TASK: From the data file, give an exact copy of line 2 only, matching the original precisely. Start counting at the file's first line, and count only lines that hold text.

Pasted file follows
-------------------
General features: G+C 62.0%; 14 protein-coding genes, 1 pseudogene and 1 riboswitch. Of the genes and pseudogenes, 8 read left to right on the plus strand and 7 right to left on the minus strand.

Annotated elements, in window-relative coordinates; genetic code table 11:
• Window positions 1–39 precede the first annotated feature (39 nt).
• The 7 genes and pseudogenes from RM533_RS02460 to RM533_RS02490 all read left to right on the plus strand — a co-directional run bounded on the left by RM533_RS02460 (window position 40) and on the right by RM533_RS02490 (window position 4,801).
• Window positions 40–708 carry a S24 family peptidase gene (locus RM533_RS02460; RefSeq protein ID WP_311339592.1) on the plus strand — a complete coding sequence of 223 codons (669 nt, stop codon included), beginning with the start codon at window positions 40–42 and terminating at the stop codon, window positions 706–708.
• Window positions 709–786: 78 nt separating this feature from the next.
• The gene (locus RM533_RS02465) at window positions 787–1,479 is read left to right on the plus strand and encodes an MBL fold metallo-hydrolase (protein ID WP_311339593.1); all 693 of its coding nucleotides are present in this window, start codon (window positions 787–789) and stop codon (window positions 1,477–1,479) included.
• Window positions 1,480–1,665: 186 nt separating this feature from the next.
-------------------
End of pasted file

Annotated elements, in window-relative coordinates; genetic code table 11: